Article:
From war torn Afghanistan, through the snow capped Himalayas and across the burning sands of the Taklamakan desert, to a rapidly modernizing China and on to the Central American jungles it is an impossible journey, but one that Gary Geddes eagerly undertook in order to retrace the voyage of the legendary 5th century Buddhist monk Huishen Geddes was long fascinated with stories of Huishens life and travels this Afghan holy man fled Kabul for China and may have crossed the Pacific to North America 1,000 years before Columbus.The length and breadth of this expedition, and its difficulty, would have been amazing enough on its own, but Geddess trip takes on an added dimension and poignancy due to its timing he reaches Afghanistan one month before September 11, 2001 and arrives in China as the tragic events unfold.Along the way, Geddes encounters Afghan refugees, Pakistani dissidents, Tibetan monks, Buddhist scholars, a KFC outlet in Luoyang, mysterious cairns in Haida Gwaii, and ghostly remains in Mexico As the Silk Road morphs into superhighways, ancient sculptures turn into military targets, Geddes glimpses, in the collision of past and present history, important clues for imagining a workable future....
|Title||:||Kingdom of Ten Thousand Things: An Impossible Journey from Kabul to Chiapas|
|Publisher||:||Sterling March 1, 2007|
|Number of Pages||:||400 pages|
|File Size||:||786 KB|
|Status||:||Available For Download|
|Last checked||:||21 Minutes ago!|
Kingdom of Ten Thousand Things: An Impossible Journey from Kabul to Chiapas Reviews
I have come to enjoy travel books. Through them, I have visited, among other places: India, Italy, Bali, Pakistan, Afghanistan, China, both poles, and the list is expanding. When I found this book in the "Let's-Clear-Out-Our-Warehouse" section at a major dealer after Christmas, I was excited about "traveling" again. This book promised to combine two of my interests: records of travel and Faith Journeying. This book is written by a pilgrim who wanted to find an answer to a question that, at times, seemed only important to him. The question being "did a Buddhist missionary, Huishen, travel from the Kabul to the east coast of the Americas in AD 458?" His quest to find the answer to this riddle is the premise of this book.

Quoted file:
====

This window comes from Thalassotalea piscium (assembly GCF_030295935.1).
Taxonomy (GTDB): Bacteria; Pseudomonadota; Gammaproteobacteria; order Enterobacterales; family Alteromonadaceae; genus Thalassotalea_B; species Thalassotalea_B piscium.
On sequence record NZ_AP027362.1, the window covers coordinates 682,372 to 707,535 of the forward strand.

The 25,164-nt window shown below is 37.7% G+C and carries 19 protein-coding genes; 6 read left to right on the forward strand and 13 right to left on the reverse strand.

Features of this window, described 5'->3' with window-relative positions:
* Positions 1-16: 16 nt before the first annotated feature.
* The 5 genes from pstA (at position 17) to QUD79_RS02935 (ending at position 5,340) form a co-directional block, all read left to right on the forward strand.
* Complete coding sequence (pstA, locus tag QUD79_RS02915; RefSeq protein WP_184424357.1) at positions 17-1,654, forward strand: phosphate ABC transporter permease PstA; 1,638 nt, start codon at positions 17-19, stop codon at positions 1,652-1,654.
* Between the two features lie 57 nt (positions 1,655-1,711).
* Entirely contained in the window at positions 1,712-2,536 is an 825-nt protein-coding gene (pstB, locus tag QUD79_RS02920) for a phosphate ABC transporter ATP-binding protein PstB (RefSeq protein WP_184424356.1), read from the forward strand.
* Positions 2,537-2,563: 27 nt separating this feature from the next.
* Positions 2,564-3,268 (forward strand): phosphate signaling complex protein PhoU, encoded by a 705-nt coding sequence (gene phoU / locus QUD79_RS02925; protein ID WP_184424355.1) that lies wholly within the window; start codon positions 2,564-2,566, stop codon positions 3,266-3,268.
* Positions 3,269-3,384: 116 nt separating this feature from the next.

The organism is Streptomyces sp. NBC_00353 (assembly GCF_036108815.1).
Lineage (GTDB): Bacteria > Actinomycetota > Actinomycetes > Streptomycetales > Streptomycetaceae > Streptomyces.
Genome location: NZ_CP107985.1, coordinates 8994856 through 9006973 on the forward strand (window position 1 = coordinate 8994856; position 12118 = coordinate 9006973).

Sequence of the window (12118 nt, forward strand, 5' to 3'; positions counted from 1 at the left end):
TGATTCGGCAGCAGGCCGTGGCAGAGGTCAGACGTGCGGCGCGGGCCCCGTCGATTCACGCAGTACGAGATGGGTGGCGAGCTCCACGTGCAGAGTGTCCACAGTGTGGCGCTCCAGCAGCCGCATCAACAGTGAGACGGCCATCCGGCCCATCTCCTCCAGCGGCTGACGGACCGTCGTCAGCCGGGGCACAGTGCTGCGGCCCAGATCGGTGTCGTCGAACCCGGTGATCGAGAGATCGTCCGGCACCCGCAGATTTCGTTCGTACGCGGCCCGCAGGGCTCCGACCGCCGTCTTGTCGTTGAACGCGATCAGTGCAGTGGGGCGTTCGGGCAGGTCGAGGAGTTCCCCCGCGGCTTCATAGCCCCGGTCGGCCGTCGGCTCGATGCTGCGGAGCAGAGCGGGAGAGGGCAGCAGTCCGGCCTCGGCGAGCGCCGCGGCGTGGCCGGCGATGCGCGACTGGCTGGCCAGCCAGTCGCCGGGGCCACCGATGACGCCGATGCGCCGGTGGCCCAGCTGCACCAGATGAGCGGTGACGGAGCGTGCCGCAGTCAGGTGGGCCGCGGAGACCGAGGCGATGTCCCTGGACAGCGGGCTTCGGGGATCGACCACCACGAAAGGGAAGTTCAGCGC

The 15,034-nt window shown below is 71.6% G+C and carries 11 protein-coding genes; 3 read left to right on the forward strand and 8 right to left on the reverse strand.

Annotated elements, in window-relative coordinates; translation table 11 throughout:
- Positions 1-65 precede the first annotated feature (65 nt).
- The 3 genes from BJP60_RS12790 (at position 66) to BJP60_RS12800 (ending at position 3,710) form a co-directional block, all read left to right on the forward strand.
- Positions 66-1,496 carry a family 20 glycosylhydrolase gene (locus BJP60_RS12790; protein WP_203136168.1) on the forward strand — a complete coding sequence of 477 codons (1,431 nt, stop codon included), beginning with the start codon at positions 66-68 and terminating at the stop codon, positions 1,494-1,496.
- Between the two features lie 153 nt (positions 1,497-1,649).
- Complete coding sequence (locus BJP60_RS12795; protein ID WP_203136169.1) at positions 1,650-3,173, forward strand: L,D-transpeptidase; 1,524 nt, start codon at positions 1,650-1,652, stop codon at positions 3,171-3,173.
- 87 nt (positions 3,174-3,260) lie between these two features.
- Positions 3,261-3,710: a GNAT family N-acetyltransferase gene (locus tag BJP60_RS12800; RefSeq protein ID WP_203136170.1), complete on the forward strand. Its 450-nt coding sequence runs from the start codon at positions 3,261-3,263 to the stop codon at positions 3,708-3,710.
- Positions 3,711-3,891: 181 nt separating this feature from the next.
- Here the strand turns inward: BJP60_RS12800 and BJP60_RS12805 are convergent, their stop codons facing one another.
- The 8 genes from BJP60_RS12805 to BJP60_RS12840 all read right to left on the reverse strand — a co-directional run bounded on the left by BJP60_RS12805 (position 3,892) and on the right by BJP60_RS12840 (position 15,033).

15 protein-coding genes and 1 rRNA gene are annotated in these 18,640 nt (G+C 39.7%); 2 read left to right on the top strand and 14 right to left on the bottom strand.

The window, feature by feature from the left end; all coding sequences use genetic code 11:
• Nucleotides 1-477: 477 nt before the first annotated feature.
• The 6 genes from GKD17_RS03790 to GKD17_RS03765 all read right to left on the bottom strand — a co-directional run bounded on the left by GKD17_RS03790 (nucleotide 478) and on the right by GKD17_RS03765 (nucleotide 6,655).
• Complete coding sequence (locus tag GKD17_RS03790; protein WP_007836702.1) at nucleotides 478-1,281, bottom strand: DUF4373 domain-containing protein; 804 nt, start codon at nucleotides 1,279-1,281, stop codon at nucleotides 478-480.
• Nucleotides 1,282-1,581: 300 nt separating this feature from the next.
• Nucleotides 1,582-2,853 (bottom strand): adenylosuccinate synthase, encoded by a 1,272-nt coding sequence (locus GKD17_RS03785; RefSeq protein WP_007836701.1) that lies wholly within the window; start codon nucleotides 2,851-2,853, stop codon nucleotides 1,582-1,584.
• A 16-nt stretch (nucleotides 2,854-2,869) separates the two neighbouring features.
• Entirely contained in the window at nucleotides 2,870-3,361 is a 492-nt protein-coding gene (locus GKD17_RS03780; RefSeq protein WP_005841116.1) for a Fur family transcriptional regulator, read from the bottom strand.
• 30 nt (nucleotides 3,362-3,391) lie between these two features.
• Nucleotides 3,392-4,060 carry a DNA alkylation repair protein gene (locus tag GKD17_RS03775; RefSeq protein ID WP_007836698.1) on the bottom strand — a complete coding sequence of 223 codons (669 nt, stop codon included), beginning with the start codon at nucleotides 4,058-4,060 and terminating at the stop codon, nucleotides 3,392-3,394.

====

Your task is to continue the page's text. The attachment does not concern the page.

What could have been such a promising book -- a modern journey through the historical route of a 5th century Afghan monk (Huishen) purported to have crossed the Pacific -- falls flat, missing out on almost every opportunity to provide historical context, relevant or insightful musings on the relationships between the present day countries and the world of Huishen, or even transcriptions of the records attributed to Huishen, which the author only obliquely references. Rather, we're left with detailed scatalogical commentary, unbelievably corny humor, questions so politically naive as to be beyond the pale ("Do you think Tibet will ever be free?"), extended commentary from the author's journal from times at which he was admittedly delirious, and more! The author seems to believe that the fact that he is a poet exempts him from things like "form" and "content" while he is writing prose, much less "information," "narrative structure," or "a good editor." Avoid this book at all costs.
The premise of this book is wonderful - tracing the path of a Buddhist monk who is reputed to have traveled from Afghanistan, across China, and on to the Amreicas in the 5th century. One might expect, at the least, that a poet writing about his travels would produce a book that would have beautiful descriptions of people, places and things. At best, one could hope for exploration of insights and thoughts about what it is to be a traveler - actually and metaphorically, and speculation about the spiritual import of such a journey.
I found this book to be engaging as well and for lack of a better word... fun. To me, this book is not so much about making political statements or discovery, or about trying to provide a dissertation on the turmoil in asia or the americas. I took this as a journal of a man who was trying to find himself just as much he is trying to "rediscover" the steps of an obscure monk in history. If you take it as such, you would find that the things he describes are much like what you would see if you traveled to places like cambodia or indonesia and you would enjoy the book. I did not like the abrupt changes transitions into a recollections or choppy timeline. The descriptions of the characters he meets are certainly poignant and sometimes revolting. However, Mr. Geddes ought not think that all chinese women are crazy about him.
Explore Gary Geddes' emotionally charged, spiritual terrain with him as he passionately traces the pre-Columbian steps of Afghan monk, Huishen, to North America. The compelling poetic prose, humorous at times, subtly reveals much about the political concerns of China, the Middle East, and Central America while transporting the reader into a significant adventure that is both history lesson and pure escapism. Comparatively, think about doing the dishes while singing along to Bob Marley's "One Love/People Get Ready." It's at once engaging and liberating.